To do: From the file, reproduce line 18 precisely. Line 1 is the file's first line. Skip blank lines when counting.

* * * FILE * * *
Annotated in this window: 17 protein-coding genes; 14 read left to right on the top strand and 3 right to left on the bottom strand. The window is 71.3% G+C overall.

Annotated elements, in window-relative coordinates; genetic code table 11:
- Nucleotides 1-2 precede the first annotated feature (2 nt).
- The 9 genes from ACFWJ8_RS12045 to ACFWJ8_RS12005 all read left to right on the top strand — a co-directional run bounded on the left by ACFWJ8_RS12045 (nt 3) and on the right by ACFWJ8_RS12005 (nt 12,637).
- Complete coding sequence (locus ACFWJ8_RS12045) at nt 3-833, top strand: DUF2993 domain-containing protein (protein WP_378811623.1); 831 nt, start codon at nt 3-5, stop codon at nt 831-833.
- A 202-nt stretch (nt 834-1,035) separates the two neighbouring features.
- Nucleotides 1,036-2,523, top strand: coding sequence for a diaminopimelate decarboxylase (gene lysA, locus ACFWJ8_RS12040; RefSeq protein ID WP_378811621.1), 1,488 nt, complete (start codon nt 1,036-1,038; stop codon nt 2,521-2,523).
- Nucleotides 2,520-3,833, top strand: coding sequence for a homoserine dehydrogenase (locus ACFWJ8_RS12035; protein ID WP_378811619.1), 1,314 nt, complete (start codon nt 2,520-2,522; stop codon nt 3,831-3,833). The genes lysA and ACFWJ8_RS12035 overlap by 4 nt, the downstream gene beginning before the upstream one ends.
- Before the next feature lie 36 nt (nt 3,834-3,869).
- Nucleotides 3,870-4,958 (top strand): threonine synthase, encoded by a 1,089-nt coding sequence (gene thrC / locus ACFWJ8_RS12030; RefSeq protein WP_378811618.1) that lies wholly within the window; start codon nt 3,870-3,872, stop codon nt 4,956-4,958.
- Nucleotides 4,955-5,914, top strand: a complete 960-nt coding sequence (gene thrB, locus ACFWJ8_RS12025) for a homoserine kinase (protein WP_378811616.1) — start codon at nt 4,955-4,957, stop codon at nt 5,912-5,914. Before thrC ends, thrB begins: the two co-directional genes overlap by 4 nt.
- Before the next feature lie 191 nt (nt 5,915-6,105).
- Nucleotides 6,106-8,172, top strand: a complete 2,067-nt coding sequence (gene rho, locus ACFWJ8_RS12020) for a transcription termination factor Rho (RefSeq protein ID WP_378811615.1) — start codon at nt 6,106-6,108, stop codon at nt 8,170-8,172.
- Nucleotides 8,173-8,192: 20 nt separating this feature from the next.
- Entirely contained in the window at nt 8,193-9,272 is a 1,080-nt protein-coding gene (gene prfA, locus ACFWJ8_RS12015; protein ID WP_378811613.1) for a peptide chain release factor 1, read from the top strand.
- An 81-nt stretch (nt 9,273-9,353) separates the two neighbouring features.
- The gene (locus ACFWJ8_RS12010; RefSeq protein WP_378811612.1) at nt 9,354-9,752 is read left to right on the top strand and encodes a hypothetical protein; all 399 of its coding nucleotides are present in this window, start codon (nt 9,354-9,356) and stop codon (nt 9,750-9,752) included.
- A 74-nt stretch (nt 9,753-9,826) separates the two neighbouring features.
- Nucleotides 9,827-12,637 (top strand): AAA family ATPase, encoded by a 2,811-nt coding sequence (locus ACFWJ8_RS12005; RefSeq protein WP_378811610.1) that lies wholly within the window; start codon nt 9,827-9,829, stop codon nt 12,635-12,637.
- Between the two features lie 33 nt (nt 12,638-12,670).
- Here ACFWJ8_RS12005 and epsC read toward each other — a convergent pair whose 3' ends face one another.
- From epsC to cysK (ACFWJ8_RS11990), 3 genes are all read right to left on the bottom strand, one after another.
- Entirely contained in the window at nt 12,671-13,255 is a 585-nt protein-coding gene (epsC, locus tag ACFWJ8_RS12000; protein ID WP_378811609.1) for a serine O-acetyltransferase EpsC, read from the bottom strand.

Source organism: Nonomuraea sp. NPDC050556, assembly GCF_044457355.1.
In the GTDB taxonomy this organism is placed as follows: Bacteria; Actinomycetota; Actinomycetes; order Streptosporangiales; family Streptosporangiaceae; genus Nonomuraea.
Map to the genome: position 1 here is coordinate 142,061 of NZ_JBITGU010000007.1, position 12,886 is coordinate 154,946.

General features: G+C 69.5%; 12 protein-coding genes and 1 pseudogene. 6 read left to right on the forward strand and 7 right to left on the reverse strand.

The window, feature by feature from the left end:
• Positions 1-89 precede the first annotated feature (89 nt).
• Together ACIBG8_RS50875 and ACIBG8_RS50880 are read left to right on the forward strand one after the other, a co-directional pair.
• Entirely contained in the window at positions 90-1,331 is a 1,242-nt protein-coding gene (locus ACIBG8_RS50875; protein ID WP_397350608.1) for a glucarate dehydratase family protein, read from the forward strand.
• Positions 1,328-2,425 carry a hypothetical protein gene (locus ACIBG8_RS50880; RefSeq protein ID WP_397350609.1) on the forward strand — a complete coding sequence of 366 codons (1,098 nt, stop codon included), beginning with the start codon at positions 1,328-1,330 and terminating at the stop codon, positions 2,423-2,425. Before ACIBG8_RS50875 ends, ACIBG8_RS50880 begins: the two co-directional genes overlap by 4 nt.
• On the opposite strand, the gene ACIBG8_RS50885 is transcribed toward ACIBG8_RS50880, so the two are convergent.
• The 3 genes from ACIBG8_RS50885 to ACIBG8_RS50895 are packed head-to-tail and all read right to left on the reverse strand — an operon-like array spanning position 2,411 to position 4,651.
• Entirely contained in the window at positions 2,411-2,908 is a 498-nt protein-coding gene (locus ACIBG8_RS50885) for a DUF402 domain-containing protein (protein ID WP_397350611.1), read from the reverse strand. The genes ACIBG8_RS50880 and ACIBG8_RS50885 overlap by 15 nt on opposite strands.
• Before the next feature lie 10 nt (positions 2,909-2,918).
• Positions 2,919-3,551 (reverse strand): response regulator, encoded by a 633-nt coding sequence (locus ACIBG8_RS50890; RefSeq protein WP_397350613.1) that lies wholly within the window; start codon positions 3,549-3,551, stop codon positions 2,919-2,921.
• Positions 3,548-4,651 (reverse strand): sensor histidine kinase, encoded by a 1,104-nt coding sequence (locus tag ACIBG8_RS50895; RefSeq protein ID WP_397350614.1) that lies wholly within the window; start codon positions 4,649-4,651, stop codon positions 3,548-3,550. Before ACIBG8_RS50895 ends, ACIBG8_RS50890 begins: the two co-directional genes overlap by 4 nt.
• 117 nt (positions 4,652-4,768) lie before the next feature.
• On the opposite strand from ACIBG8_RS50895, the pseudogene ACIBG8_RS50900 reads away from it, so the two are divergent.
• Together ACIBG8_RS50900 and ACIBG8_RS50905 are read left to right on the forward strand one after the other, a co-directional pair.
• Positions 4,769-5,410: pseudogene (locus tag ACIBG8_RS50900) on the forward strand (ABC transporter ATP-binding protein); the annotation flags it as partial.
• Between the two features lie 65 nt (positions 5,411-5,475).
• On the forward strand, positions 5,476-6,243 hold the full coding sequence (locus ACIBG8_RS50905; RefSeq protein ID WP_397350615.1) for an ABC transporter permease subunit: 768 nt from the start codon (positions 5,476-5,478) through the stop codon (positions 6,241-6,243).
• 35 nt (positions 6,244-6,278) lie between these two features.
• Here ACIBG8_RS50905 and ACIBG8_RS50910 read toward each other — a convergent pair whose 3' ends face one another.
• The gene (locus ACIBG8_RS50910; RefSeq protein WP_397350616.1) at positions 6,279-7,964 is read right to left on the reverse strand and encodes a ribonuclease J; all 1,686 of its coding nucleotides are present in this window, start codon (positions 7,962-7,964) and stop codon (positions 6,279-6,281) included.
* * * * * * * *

- A 74-nt stretch (nt 9,753-9,826) separates the two neighbouring features.